Gretsch is best known today for guitars played by Rockabilly guitarists. Brian Setzer, the Reverend Horton Heat or the iconic Duane Eddie and Eddie Cochran. The best known Gretsch guitars have Bigsby Vibratos which takes them out of the running for my small jazz guitar series.
Thus it may come as a surprise that you can get a Gretsch guitar is 16 inch wide and doesn’t have a vibrato. Well you can, though there aren’t many in the current catalog.
Before I tell you about those guitars, I just want to mention that when I was in high school I was infatuated with the G6119 Chet Atkins Tennessee Rose™ . It is a 16″ wide guitar but it has the Bigsby Vibrato. So it can’t be in this survey. Still, I always liked the guitar. You can get it both with real “f” holes and painted “f” holes to reduce feedback.
The Anniversary is, as far as I can tell, only available in green. This is the same as I remember when I was young and wanted the Tennessee Rose. Back then I would have wanted the Anniversary, but I couldn’t stand the color. But maybe you think it’s cool.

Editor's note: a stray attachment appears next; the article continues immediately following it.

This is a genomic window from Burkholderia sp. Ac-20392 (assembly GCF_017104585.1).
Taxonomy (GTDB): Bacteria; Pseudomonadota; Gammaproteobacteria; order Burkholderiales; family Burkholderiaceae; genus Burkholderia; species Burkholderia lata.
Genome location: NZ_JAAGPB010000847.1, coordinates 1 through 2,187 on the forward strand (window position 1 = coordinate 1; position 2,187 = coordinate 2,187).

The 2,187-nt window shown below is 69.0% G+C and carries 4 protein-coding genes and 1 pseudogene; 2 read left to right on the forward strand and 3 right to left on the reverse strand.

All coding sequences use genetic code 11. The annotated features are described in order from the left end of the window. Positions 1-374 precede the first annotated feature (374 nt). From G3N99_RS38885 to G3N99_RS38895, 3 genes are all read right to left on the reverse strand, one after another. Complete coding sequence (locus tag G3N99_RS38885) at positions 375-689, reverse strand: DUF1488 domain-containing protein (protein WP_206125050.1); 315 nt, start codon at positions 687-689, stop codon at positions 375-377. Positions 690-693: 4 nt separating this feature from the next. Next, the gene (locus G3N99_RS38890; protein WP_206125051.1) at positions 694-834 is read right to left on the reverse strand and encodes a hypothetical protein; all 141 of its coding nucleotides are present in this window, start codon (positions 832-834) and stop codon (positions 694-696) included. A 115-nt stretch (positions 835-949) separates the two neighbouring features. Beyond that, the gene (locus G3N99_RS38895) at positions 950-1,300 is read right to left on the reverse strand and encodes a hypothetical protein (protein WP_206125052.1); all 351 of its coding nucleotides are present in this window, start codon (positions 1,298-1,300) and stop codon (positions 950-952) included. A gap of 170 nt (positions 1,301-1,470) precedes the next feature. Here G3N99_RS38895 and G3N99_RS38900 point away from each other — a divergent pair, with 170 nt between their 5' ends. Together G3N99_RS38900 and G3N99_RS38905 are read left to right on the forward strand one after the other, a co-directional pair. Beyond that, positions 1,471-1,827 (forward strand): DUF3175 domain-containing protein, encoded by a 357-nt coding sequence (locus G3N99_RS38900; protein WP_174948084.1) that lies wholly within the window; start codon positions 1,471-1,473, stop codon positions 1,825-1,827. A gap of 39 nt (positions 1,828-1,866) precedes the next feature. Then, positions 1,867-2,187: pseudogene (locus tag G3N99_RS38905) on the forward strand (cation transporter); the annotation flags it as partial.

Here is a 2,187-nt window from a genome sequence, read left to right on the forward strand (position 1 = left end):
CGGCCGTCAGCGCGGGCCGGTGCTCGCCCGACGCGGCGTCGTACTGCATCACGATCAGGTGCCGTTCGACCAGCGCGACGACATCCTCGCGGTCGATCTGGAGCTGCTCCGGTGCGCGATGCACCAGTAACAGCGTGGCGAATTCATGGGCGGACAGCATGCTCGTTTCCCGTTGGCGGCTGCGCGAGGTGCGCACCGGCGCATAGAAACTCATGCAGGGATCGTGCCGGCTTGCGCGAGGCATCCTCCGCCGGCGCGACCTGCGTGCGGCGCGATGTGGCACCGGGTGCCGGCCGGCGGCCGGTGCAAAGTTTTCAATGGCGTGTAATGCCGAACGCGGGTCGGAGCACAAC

The top back and sides are made from laminated maple. It has an ebony fingerboard and dual FiterTron™ pickups. Filterton’s are humbuckers.
Image links to product page at Music123
This Synchromatic is available as shown in Black or a natural finish. The back and sides are laminated maple while the top is laminated spruce. It has a rosewood bridge and one single coil pickup. It looks very retro to me.
Image links to product page at Musician’s Friend
OK, if you’re reading this because you’re looking for a small jazz guitar that meets my criteria, don’t look below. Otherwise, here’s the Tennessee Rose™